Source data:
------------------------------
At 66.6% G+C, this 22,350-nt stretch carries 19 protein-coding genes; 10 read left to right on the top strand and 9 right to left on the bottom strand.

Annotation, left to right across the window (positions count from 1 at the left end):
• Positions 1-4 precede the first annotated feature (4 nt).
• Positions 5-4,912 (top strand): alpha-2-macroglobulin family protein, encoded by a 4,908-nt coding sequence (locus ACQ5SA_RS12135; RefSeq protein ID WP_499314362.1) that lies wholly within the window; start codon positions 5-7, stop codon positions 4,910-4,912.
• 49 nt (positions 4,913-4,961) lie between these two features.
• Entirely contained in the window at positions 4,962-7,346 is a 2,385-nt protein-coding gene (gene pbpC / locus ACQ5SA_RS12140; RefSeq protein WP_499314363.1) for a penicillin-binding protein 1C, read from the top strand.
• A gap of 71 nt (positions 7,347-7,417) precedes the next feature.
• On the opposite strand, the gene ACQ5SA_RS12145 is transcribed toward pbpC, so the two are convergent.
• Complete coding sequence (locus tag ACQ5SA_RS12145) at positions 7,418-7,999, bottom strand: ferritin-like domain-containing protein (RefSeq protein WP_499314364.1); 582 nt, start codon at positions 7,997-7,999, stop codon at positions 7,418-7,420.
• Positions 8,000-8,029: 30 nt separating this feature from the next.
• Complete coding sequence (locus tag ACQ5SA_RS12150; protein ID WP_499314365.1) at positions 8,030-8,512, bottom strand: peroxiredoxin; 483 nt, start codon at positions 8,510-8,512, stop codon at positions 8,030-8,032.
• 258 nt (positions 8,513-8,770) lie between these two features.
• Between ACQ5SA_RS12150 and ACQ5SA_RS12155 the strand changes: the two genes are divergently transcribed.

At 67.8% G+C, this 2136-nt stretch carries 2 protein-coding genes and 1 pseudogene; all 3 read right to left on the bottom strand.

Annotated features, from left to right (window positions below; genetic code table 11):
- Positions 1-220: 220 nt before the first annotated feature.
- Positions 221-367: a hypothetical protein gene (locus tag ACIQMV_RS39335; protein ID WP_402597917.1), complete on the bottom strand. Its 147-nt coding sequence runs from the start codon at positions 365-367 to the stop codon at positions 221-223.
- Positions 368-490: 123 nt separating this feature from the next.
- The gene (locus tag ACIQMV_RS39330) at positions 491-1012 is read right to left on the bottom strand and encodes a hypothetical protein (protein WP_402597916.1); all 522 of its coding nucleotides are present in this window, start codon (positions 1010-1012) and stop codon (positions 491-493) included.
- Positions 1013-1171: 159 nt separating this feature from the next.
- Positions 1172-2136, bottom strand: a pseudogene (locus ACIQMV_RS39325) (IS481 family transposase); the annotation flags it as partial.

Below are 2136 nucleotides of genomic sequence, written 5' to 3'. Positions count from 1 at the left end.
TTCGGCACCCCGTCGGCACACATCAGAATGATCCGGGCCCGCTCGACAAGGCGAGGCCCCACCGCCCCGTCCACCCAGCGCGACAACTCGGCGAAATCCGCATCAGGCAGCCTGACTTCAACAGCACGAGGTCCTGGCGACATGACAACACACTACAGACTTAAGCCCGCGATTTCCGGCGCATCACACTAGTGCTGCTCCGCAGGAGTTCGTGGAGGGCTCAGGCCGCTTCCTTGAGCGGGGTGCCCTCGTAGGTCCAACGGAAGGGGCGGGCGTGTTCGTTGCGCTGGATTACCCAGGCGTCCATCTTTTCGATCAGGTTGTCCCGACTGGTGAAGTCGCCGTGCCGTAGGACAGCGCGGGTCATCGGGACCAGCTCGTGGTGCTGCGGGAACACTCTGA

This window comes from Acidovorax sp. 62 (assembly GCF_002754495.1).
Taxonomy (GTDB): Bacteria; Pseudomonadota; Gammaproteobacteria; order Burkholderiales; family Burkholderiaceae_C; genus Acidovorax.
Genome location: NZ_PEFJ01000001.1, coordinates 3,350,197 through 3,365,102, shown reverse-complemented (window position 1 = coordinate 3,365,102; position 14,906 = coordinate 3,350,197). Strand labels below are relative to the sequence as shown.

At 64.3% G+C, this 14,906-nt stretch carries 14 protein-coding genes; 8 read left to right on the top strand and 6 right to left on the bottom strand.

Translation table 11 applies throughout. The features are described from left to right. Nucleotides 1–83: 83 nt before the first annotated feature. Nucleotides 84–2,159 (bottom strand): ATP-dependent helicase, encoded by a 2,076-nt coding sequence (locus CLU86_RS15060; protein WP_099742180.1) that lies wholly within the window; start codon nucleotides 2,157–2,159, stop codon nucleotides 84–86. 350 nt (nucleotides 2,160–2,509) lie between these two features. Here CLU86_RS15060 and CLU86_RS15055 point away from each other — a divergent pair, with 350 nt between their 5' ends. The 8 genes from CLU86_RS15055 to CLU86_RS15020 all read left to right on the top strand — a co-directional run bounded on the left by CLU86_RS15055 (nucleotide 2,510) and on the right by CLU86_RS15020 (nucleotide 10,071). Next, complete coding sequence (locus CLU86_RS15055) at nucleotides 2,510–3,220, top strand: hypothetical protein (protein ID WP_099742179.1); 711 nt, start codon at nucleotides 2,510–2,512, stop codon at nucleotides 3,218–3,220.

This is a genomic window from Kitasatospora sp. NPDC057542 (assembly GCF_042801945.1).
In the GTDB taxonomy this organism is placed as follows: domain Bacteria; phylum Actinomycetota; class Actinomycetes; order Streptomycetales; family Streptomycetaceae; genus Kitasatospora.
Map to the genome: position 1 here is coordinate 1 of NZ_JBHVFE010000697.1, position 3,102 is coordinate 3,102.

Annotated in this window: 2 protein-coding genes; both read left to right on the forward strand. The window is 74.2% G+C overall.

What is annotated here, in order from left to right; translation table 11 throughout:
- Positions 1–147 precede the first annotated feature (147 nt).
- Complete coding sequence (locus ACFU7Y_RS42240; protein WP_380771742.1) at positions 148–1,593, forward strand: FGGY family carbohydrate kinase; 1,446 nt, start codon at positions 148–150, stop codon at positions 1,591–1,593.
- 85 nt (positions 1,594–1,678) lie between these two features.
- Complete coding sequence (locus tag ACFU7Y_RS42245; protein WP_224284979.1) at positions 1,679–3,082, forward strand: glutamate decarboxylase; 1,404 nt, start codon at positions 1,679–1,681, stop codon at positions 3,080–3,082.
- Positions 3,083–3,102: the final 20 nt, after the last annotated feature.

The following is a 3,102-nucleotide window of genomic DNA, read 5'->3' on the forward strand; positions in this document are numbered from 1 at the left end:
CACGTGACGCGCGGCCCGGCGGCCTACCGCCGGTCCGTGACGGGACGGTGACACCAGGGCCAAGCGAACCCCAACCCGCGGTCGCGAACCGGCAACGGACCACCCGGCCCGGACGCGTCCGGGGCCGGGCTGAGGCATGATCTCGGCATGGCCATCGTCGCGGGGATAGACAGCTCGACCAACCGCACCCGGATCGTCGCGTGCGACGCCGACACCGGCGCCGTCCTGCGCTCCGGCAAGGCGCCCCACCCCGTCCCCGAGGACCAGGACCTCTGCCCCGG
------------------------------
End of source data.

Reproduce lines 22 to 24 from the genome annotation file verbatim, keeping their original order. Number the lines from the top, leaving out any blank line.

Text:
Below are 2136 nucleotides of genomic sequence, written 5' to 3'. Positions count from 1 at the left end.
TTCGGCACCCCGTCGGCACACATCAGAATGATCCGGGCCCGCTCGACAAGGCGAGGCCCCACCGCCCCGTCCACCCAGCGCGACAACTCGGCGAAATCCGCATCAGGCAGCCTGACTTCAACAGCACGAGGTCCTGGCGACATGACAACACACTACAGACTTAAGCCCGCGATTTCCGGCGCATCACACTAGTGCTGCTCCGCAGGAGTTCGTGGAGGGCTCAGGCCGCTTCCTTGAGCGGGGTGCCCTCGTAGGTCCAACGGAAGGGGCGGGCGTGTTCGTTGCGCTGGATTACCCAGGCGTCCATCTTTTCGATCAGGTTGTCCCGACTGGTGAAGTCGCCGTGCCGTAGGACAGCGCGGGTCATCGGGACCAGCTCGTGGTGCTGCGGGAACACTCTGA

This window comes from Acidovorax sp. 62 (assembly GCF_002754495.1).